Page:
Microsoft News would like to congratulate the six up-and-coming digital journalists recently named by the Online News Association as M.J. Bear fellows for 2019. The honorees and their work, according to ONA:
- Taylor Blatchford, 23, a news producer with The Seattle Times, created The Lead, a newsletter that provides journalism resources and connections for high school and college students. The topics include diversifying student newsrooms, advocating for student press freedom, preparing for internships and professional careers, and using self-care strategies when reporting on taxing stories.
- Abbey Crain, 27, a reporter with the Advance Media Group/AL.com, is a leader in Reckon Women, an effort to give a greater voice to women from the Deep South and particularly from Alabama. The project includes essays by 200 women, a Facebook group that has more than 2,500 members, and a newsletter which cultivates news relevant to women in the Deep South.
- Lance Dixon, 28, director of The New Tropic in Miami, is working on a project that focuses on the human side of climate change — primarily the mental health impact of climate change on the underserved South Florida communities and on the researchers and scientists who uncover and deliver the gloomy news.
- Shadab Nazmi, 28, a visual data journalist with BBC News, South Asia, headed a team of five that created a website covering the 2019 Indian elections and personalizing the experience for its readers. The project included an interactive inflation calculator in six languages, a six-language dashboard that fact-checked promises made by the country’s ruling party members when they were elected in 2014, and live election results in 11 languages.
- Nigel Ndlovu, 27, an independent journalist, created Cultural Expressions, a series of 30-minute weekly audio-visual podcasts that focus on Zimbabwe’s cultural heritage practices and beliefs, some of which are controversial, such as bride pricing, child marriage and female genital mutilation. In addition to YouTube screenings, the podcasts have been screened in a rural area of Zimbabwe in an effort to create safe discussion spaces on controversial practices.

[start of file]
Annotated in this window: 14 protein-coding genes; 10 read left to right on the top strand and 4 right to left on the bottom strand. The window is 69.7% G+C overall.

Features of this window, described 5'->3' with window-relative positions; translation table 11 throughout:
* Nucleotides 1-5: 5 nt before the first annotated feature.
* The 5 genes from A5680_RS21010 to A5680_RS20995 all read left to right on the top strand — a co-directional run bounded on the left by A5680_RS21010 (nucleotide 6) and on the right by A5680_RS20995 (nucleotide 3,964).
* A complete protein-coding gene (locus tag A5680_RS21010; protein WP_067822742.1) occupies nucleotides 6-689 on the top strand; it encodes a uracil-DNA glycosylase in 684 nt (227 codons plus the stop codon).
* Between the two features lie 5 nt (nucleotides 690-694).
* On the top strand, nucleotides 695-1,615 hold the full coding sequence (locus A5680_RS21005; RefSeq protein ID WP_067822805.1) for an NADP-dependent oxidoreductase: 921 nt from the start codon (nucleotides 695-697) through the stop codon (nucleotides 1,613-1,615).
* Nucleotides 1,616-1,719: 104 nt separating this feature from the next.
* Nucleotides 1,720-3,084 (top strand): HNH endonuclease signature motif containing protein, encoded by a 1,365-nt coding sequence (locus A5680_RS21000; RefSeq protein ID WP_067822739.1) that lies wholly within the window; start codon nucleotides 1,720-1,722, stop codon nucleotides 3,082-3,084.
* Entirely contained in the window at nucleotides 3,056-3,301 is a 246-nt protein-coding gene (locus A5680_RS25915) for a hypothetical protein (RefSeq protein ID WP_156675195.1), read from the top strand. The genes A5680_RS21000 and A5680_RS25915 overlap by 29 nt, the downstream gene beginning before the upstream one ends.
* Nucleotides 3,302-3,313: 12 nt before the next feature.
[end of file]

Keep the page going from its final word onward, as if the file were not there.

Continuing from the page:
- Kevin Nguyen, 29, a digital producer with the Australian Broadcasting Corp., is creating a virtual learning environment based on an Open Source Intelligence (OSINT) and digital forensics curriculum he created to teach reporters how to use technology to unearth and vet online information. The content is based on 20 hours of workshop material he created covering topics including tracking conspiracy theories and disinformation, unmasking “anonymous” trolls and accounts targeting women online, and identifying manipulated images and videos.
The yearlong Bear fellowships are designed to offer coaching and support for these young journalists’ innovative projects, as well as professional development. You can read more about them and their work here.
The fellowship program is named after founding ONA board member Mary Jane “MJ” Bear, who passed away in 2010. Her storied career included leadership roles at Microsoft and MSN. (Read more about her here.)
This is the ninth group of fellows. A grant from Microsoft News this year expanded the program from three fellows per year to six for at least five years. Microsoft News also provided funding to help support the ONA Local effort to support local journalism and digital technology efforts, and the Women’s Leadership Accelerator to advance the role of women as digital news leaders.